The possibility of removing dangerous charged particles from the vicinity of Earth was mentioned in Chapter 1 (see Electrostatic Tethers). As stated, the energetic particles in Earth's Van Allen belts steadily degrade spacecraft electronics, sensitive optical equipment, solar arrays, and human body cells because they break the chemical bonds within the materials they consist of. They also cause localized charge effects that can disrupt and even damage electronic equipment. The high radiation fluxes in the Van Allen belts thus limit long-duration crewed missions to orbits below altitudes of about 1200 km (750 miles). Moreover, spacecraft and people passing through the belts on their way to the Moon or other planets have to minimize their transit time to limit the damage. This is particularly problematic for spacecraft utilizing solar electric propulsion, because the efficient but low thrust means that they take a long time to spiral through the belts up to higher and safer orbits. Especially the solar cells on which the electric propulsion depends degrade fast, meaning satellites have to start out their journey with considerably overdimensioned solar arrays. Consequently, the radiation belts form one of the primary obstacles that prevent solar electric propulsion from being used in propulsion stages for moving satellites from low Earth orbit to geosynchronous orbit (GEO).
Less trapped energetic particles in the Van Allen radiation belts surrounding Earth thus means increased safety for crewed missions and a higher reliability and lifetime for spacecraft in Earth orbit, as well as increased potential for solar electric propulsion. TUI is studying a tether concept for cleaning up the Van Allen belts; it is called Electrostatic Radiation Belt Remediation (earlier it was called the High-Voltage Orbiting Long Tether [HiVOLT] System). It utilizes lightweight conducting tethers, each many tens of kilometers in length, that are deployed into orbits that bring them into the radiation belts. The tethers automatically assume a vertical orientation due to the gravity-gradient forces, and thus align themselves perpendicular to Earth's magnetic field lines (imaginary lines along which the magnetic field strength is the same, and which run from pole to pole). Trapped radiation particles spiral along geomagnetic field lines, so with the tethers being perpendicular to these field lines they are able to encounter as many particles as possible. When the tethers are charged to a large negative voltage, an intense electromagnetic field is created around them. This field will disrupt the spiraling path of the charged particles that come near, deflecting them into other orbits. The deflection process is random, so many particles will have their paths changed but nevertheless continue to be imprisoned inside the cage formed by Earth's magnetic field lines. However, some of the particles will be sent on new courses that bring them out of the radiation belts and into Earth's atmosphere. Over time, the tethers can remove sufficient numbers ofparticles so that the radiation levels inside the belts are significantly decreased (Fig. 5.15).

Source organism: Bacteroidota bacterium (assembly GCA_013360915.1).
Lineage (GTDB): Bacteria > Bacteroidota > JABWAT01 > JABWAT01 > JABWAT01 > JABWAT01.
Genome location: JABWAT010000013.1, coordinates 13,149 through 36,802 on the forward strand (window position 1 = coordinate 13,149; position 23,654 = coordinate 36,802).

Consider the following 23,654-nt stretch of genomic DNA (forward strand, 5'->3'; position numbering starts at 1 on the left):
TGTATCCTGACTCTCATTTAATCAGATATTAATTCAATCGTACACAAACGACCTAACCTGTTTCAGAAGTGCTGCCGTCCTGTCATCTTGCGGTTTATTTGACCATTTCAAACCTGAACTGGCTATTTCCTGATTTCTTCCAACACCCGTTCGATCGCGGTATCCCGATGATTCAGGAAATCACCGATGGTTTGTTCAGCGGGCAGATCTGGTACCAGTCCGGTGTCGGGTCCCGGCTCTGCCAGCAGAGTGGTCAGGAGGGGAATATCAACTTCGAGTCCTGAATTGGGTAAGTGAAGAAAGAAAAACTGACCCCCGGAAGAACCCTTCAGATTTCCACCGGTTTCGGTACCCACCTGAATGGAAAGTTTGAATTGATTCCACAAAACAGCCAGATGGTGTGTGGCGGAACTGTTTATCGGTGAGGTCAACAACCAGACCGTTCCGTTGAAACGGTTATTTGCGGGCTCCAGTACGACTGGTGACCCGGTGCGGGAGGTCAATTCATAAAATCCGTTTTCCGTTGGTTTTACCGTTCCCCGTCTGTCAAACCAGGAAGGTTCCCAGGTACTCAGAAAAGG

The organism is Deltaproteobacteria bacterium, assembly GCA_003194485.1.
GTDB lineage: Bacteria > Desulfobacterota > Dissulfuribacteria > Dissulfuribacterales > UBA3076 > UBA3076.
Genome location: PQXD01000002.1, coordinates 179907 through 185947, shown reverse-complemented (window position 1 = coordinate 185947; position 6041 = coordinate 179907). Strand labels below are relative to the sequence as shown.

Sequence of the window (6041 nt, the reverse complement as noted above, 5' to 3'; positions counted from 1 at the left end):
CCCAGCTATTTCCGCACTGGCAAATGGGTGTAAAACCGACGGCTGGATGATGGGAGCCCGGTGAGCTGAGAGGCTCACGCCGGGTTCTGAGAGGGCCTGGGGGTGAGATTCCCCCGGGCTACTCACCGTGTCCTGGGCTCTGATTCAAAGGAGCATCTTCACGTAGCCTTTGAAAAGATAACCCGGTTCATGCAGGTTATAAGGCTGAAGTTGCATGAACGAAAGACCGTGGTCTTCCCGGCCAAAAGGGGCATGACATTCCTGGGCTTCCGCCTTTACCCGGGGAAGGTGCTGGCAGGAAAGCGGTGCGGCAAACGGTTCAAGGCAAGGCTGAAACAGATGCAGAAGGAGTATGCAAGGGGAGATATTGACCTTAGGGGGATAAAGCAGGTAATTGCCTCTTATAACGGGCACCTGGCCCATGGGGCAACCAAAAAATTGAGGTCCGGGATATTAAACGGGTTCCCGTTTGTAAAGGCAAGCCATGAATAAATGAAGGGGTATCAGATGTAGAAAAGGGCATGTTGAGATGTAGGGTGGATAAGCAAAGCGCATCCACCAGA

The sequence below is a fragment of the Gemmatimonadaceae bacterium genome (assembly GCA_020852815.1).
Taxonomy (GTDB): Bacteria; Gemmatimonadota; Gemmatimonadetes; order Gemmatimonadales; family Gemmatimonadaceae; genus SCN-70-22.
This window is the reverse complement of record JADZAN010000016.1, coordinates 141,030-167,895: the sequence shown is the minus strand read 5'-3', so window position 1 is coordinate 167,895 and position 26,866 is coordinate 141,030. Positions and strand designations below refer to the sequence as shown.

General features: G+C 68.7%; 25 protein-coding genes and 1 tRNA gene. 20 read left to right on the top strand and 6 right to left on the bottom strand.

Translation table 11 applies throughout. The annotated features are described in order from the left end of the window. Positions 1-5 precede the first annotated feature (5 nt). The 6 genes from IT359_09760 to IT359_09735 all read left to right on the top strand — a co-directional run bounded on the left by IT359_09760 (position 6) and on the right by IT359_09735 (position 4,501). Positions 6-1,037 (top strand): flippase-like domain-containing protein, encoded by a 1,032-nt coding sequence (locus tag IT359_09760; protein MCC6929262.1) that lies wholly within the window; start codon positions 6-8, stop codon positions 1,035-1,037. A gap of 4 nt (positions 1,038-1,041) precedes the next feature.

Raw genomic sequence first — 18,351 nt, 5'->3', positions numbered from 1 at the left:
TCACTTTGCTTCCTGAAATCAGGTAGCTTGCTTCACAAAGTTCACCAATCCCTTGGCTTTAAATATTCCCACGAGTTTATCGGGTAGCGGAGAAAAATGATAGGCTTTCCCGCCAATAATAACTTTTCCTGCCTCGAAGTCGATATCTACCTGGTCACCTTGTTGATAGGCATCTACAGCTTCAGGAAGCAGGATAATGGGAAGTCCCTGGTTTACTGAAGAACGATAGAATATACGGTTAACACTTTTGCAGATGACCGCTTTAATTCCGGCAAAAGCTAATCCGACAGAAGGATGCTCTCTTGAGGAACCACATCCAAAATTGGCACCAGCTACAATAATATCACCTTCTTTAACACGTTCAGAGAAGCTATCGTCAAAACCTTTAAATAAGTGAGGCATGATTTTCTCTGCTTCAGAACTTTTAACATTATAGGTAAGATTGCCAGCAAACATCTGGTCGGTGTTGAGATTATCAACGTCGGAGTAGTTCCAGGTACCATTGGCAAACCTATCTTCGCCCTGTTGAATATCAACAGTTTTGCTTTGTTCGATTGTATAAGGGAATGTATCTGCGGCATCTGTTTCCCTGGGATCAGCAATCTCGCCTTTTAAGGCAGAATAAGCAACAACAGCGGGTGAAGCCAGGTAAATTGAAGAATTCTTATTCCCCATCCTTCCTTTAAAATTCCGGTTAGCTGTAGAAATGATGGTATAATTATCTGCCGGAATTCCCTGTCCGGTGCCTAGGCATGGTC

Tethers Unlimited did investigate the potential effects of the increased rain of charged particles into the atmosphere, and concluded that these will be very mild and short-lived, comparable to the impact of a very weak solar storm (an event during which the Sun expels an increased amount of charged particles).
To enhance the effectiveness of the electrostatic tether, a series of parallel wires can be used; the wires will automatically stay at a distance and parallel to each other due to the electromagnetic repulsion force between them, an effect similar to how two magnets can push each other away (the force in the wires is a result of the current running through them in the same direction, each creating an electromagnetic field around the wire as well as a Lorentz force reacting on the electromagnetic fields of the other wires).
According to TUI, its system has the potential to reduce the number of particles with harmful levels of energy in the inner electron belt to only a
250 W Microsatellite Bus with High-Voltage Power Conversion
Multi-Wire Tether Structure
Solar-Dynamic Power System
Insulating Tether Segment
Electron-col lecting Cond ucting Tether Segment
Wires Balloon out due to Electrostatic Repulsion
Figure 5.16: TUI s concept for a modular electrostatic tether to clean up the Earth s radiation belts. (Courtesy of Tethers Unlimited, Inc.)
couple of percent of its natural levels within a year. For that, the system requires 24 tethers, each with a length of about 100 km (60 miles) and a 5-kilowatt power supply, to be put into orbit. The individual tethers could be built up from several relatively short tether modules, connected to each other like train wagons. Each module would consist of first a short length of conducting tether acting as an electron-collecting anode, a small satellite bus with a solar power collection system and a tether deployment mechanism, a long multi-wire conducting part serving as the actual electrostatic structure, and finally a segment of nonconducting cable to insulate each module from the next. The wires could be very thin, resulting in a total mass of only a couple hundred kilograms for a 100-km-long (60-mile-long) tether system. The idea could be proven by a small tether satellite equipped with a several kilometer long tether and sensors able to measure the increased precipitation of energetic electrons into the upper atmosphere (Fig. 5.16).
An even more ambitious plan involves the partial remediation of Jupiter's vast and powerful radiation belts. With 100 tether spacecraft, TUI says it should be possible to dramatically lower the radiation levels in a narrow band around one of the moons. That would help make robotic and possibly even human exploration of Europa possible.
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